Renault Grand Scenic 1.4 TCe 130 Dynamique & 2.0 dCi 160 - Chassis & Refinement

By Jeremy Laird



For any MPV, comfort inevitably takes priority over outright dynamics. However, with the latest Grand Scenic, Renault has decided to shift the balance slightly in favour of handling. Saloon levels of body control are the target and the tools are stiffer subframe mounts, tweaks to the steering and much stiffer anti-roll bars. In terms of body roll during the cornering, it's certainly mission accomplished. You can throw the Grand Scenic into corners as hard as you like, roll remains very well controlled for this type of vehicle. So while it's unlikely that many owners will give this car a proper thrashing, but there's no doubting it's up to the job.

However, the downside is ride quality that suffers occasional choppiness. The car's springing and damping remains very much comfort orientated, so full-width transverse lumps and humps are still handled with aplomb. But thanks to those stiff anti-roll bars, pot holes and other laterally asymmetric surface imperfections (i.e. bumps - ed) smoothed out as much as you'd hope. Hence, while the tighter roll control certainly makes the new Grand Scenic a much more effective vehicle for covering ground at pace, we wonder whether buyers would prefer the chassis was optimised for maximum comfort.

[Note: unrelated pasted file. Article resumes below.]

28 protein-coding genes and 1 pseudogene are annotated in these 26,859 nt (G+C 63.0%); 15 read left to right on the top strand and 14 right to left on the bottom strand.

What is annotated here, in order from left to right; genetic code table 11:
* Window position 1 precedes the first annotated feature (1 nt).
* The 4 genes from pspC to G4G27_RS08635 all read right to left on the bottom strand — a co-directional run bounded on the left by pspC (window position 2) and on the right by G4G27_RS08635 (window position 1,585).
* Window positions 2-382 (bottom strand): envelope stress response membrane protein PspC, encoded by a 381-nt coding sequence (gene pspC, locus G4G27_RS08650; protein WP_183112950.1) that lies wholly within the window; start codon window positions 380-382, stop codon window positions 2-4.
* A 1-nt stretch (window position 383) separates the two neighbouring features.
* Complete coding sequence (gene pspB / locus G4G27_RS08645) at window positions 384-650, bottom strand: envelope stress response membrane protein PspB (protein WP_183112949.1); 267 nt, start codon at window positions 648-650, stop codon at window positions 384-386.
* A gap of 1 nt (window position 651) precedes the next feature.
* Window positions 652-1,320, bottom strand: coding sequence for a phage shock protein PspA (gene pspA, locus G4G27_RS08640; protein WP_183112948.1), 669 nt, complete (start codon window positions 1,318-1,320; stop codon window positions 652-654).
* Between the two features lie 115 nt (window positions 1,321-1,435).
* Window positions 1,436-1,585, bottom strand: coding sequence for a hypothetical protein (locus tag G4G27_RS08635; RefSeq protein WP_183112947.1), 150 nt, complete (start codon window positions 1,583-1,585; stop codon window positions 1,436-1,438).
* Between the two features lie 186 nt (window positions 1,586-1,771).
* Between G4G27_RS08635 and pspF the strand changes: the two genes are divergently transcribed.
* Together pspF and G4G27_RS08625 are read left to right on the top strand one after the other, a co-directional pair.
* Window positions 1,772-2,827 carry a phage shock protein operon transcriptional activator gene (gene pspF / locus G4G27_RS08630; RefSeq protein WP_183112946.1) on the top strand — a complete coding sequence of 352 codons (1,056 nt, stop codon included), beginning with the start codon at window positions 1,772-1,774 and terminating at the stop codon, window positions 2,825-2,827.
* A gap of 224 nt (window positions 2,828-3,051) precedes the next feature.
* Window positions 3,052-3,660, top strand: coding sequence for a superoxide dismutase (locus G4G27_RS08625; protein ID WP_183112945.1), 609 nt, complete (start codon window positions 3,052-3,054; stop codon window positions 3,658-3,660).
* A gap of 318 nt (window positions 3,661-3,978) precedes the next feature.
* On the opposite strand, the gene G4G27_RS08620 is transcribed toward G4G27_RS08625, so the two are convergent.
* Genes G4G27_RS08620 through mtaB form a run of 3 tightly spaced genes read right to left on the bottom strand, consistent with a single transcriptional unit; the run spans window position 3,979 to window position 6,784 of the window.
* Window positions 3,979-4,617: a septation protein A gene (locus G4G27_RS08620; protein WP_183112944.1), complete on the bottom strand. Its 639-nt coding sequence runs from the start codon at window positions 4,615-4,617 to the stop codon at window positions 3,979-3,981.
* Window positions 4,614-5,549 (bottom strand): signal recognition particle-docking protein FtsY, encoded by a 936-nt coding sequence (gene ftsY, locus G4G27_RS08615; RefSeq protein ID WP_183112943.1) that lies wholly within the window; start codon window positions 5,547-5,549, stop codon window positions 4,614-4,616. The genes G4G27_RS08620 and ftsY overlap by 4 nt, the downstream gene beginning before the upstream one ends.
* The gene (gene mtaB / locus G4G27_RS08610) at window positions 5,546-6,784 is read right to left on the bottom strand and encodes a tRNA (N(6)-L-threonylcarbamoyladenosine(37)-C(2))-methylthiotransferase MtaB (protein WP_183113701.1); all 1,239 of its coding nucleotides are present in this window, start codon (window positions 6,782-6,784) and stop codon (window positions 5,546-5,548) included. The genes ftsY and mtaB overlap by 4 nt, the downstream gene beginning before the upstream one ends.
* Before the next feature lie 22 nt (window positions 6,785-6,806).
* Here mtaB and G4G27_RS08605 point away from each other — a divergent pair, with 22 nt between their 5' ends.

More in tune with the Grand Scenic's overall remit are the two engine options available at the launch event. The torque, free revving power delivery of the refined new 130hp 1.4L petrol turbo engine in the TCe 130, which is based on a four-cylinder Nissan unit, suits the car perfectly and combines with a new sound-deadening plastic floor coating to deliver impressive noise suppression. Rated at 42.8mpg for the combined cycle, it's also adequately economical.

The 160hp 2L turbodiesel option is not quite so well isolated, but does provide a bit more shove along with superior 50.4mpg consumption on the combined cycle. However, it doesn't feel capable of anything like the 280lb/ft official torque output, perhaps because in 2.0L diesel trim the Grand Scenic rocks the scales at a hefty 1,628kg.

Martin Daler

May 8, 2009, 6:41 pm

VW do a 7-speed auto box in the Touran with their 1.4 petrol turbo engine.

J 2

May 8, 2009, 8:37 pm

They do indeed...with a starting price in excess of £20,000. It's a DSG box, which is nice, but £20k is still an awful lot of money for a glorified 1.4l Golf. As per the review, price gauging for autos appears to be pretty standard procedure in this part of the market.

Martin Daler

May 9, 2009, 3:13 am

You can quite easily pay more than £20,000 for a 1.4 Golf, so maybe £20k for a 1.4 Touran isn't so bad? You need to clarify the difference between what we tend to think of as a 1.4 engine (about 80hp), and these here 1.4 engines giving about 140-160hp, about what you would expect from a normal 2.0 engine, but without the 2.0l CO2 and mpg.

J 2

May 10, 2009, 12:51 am

Yes, you can easily pay much more than £20,000 for a 1.4L Golf. But when you consider that the GTI starts at £22k, I'm not sure why you'd want to. As good as the 1.4L TSI engine is, the 160PS version makes for a very expensive car. In the regular Golf there's also a 122PS detuned version starting from £15k which looks like much better value and makes decent torque (148lb/ft vs 177lb/ft), which is what really counts for that sort of car. The version in the Touran sits in between at approx 140PS / 160lb/ft, just to really confuse matters.

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